Warm weather can dry everything out, from plants to the ground and streams. In places like Phoenix, which hit 118 degrees, the hellish hot weather was quickly followed by monsoon rains.
Swift Water Rescue
Firefighters were called to rescue a man and his two daughters trapped on the roof of their car, surrounded by floodwaters. The Golder Ranch Fire District said that its swift water rescue team went to the location west of Cataline at 10 a.m.
According to KGUN, they were grabbed from the top of the car after the water quickly carried it away. The family was driving down Edwin Road when the water rushed in, sweeping them away.
The waters began rising near the Cochise Springs Road intersection. Adam Jarrold, a GRFD spokesperson, said the waters carried the car for around 20 to 25 yards away from the crossing.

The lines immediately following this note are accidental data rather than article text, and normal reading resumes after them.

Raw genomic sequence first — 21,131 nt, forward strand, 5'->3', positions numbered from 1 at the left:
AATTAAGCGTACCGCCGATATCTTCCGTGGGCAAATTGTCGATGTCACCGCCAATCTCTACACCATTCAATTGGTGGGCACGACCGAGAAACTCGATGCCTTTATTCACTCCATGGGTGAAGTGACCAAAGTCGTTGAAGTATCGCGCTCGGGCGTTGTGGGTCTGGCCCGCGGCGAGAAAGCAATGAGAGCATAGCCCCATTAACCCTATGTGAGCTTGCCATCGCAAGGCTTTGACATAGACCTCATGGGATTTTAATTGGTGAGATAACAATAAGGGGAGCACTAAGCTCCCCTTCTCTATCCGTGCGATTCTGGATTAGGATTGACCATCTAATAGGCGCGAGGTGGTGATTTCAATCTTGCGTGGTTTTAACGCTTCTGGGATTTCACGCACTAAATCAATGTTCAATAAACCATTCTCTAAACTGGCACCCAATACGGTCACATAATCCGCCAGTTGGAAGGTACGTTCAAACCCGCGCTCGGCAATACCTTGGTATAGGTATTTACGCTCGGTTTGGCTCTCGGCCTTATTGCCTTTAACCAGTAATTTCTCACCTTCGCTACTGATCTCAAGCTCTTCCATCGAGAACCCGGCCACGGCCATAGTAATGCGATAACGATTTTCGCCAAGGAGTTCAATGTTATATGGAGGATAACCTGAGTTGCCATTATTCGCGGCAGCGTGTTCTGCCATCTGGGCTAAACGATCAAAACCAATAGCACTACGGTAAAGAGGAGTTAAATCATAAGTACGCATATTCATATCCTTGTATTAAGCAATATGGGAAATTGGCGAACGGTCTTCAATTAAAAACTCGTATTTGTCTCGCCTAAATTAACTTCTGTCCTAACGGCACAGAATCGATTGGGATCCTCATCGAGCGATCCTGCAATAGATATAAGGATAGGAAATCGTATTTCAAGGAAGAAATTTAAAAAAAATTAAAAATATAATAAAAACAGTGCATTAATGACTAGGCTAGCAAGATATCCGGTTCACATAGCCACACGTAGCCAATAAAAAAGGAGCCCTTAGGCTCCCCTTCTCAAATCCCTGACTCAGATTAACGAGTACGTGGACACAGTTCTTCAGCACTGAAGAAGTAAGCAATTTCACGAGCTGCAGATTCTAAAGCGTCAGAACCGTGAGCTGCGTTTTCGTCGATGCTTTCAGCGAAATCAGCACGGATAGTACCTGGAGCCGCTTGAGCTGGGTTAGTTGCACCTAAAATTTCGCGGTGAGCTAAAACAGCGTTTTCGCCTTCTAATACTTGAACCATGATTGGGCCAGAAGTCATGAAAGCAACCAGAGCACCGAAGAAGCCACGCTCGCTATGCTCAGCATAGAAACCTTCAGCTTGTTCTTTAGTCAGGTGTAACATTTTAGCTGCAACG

All three family members were not injured.
Monsoons are typical for this time of year in the region and happen when low-pressure areas see moist air coming from the sea. The pressure build until the clouds can no longer handle it, triggering the monsoon.
In 2019, the area around Coconino County, near Phoenix, was the victim of the massive Museum Fire. As a result, the area sustained burn scars, many of which have yet to grow new vegetation.
This area, in particular, received an inch of rain while the surrounding areas got over 2.5 inches of rain. Burn scars make the ground less susceptible to water absorption.
According to the National Weather Service, “The fire burns the soil, which can no longer absorb water after a blaze, acting as a “repellent” just like “pavement.” Which, of course, is terrible news for torrential rains.
According to Accuweather Senior Meteorologist Ken Clark, “Any time major fires burn large expanses of land, heavy storms bring an increase in flooding, mudslides and debris flows in and near the burn scar.”
Deep Flood Waters
It can take up to two years for the vegetation to regrow, leaving areas vulnerable to swift floodwaters every time there is heavy rain. In some areas, the floodwater was at least a foot deep.
Thankfully, the firefighters rescued everyone in this case without any injuries to themselves or the family.